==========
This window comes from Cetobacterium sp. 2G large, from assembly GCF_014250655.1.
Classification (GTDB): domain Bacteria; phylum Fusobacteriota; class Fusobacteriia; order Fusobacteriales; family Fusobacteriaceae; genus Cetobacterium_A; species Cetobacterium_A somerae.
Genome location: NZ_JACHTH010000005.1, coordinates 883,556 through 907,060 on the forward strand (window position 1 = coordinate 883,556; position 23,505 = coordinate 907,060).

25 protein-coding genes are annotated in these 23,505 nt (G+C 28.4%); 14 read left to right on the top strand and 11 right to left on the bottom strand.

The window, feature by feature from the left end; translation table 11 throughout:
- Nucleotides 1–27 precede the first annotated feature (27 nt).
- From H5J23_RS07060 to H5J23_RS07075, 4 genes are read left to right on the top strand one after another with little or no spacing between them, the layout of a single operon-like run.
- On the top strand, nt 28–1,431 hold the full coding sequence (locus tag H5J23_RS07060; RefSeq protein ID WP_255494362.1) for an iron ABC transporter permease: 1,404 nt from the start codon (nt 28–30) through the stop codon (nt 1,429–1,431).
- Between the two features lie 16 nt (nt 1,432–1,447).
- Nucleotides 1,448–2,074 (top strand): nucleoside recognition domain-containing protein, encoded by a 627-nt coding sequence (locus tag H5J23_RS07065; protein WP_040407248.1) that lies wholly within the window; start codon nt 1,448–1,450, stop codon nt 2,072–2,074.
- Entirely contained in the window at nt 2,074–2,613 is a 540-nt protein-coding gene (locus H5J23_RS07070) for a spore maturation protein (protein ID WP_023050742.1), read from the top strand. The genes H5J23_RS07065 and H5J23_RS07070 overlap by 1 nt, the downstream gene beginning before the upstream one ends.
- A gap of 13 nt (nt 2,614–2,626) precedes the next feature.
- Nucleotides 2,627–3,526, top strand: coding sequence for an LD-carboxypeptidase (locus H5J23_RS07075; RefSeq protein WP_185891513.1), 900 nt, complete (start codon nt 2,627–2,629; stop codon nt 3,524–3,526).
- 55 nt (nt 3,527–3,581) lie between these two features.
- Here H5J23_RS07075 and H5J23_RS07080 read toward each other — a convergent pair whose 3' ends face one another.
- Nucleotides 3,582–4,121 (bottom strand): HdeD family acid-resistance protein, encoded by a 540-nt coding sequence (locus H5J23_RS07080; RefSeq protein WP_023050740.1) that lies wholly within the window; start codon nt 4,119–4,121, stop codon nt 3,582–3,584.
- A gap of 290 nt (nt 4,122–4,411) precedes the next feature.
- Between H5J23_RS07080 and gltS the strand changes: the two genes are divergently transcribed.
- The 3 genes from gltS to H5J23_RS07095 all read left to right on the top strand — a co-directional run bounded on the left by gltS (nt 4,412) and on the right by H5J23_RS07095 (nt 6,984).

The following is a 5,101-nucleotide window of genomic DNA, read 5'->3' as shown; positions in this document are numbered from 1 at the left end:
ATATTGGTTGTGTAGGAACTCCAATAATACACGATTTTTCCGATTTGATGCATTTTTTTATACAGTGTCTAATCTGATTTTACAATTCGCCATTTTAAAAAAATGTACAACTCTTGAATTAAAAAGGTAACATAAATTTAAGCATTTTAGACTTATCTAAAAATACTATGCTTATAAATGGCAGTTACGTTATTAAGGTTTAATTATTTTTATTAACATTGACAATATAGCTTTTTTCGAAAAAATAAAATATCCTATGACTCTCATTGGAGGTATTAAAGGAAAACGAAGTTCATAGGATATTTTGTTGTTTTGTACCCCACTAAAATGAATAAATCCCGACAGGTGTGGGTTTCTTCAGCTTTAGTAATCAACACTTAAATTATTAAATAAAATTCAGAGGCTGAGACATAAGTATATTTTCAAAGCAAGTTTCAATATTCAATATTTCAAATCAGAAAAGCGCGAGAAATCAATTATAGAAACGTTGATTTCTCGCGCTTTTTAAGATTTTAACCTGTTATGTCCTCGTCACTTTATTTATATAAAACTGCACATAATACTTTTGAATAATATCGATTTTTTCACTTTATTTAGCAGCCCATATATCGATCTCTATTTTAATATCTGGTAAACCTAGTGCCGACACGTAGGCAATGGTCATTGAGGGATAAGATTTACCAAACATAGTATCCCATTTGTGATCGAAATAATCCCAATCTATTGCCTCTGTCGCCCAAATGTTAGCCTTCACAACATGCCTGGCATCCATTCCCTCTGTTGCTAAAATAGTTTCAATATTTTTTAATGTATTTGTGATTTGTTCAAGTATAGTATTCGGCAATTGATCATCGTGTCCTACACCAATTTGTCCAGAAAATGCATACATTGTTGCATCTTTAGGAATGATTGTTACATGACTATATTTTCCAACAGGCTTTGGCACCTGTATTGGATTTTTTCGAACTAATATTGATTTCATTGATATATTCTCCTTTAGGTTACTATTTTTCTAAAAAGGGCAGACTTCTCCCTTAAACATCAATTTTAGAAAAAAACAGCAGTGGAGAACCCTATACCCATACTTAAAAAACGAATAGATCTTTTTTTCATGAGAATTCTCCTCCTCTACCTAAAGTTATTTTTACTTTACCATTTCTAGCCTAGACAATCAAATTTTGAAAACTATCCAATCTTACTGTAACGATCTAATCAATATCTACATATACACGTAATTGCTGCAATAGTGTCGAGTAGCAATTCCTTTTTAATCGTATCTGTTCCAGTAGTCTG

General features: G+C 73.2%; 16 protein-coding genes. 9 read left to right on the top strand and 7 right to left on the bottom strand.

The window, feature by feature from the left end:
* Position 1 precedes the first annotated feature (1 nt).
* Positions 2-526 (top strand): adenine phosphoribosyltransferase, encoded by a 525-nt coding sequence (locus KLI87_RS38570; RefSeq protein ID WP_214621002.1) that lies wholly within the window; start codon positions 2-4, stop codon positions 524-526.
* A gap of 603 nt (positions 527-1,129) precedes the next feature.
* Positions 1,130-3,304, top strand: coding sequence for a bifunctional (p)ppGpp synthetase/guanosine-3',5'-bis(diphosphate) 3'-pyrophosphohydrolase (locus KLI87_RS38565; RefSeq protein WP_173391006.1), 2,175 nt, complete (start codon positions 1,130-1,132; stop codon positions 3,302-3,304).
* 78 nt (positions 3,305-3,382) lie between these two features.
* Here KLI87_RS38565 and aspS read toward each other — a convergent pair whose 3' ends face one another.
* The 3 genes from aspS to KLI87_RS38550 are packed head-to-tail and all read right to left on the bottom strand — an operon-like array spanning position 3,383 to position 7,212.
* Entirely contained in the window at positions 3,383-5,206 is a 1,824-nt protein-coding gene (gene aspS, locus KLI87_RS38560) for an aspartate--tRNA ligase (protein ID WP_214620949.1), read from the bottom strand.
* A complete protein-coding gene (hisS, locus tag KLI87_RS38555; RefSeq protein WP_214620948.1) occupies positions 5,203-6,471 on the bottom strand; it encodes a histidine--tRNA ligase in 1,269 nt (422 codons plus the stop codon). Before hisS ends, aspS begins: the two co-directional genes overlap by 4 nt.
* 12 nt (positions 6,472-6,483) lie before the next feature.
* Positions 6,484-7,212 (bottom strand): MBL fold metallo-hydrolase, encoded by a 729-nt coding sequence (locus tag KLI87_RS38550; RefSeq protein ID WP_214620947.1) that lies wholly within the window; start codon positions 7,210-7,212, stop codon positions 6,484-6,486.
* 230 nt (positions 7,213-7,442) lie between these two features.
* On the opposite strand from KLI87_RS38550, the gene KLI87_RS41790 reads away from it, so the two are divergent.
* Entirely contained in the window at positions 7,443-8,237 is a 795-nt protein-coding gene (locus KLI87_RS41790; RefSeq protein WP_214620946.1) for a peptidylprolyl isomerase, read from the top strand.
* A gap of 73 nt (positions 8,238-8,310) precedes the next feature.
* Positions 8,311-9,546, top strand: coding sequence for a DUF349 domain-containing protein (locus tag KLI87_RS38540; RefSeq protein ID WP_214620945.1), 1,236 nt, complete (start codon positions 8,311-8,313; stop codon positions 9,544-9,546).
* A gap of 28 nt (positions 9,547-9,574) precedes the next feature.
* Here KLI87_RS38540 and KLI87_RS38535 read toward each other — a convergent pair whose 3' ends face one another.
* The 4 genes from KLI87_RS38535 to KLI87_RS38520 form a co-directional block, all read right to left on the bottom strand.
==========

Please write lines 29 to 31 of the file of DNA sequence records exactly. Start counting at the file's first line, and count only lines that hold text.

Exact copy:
* Here KLI87_RS38565 and aspS read toward each other — a convergent pair whose 3' ends face one another.
* The 3 genes from aspS to KLI87_RS38550 are packed head-to-tail and all read right to left on the bottom strand — an operon-like array spanning position 3,383 to position 7,212.
* Entirely contained in the window at positions 3,383-5,206 is a 1,824-nt protein-coding gene (gene aspS, locus KLI87_RS38560) for an aspartate--tRNA ligase (protein ID WP_214620949.1), read from the bottom strand.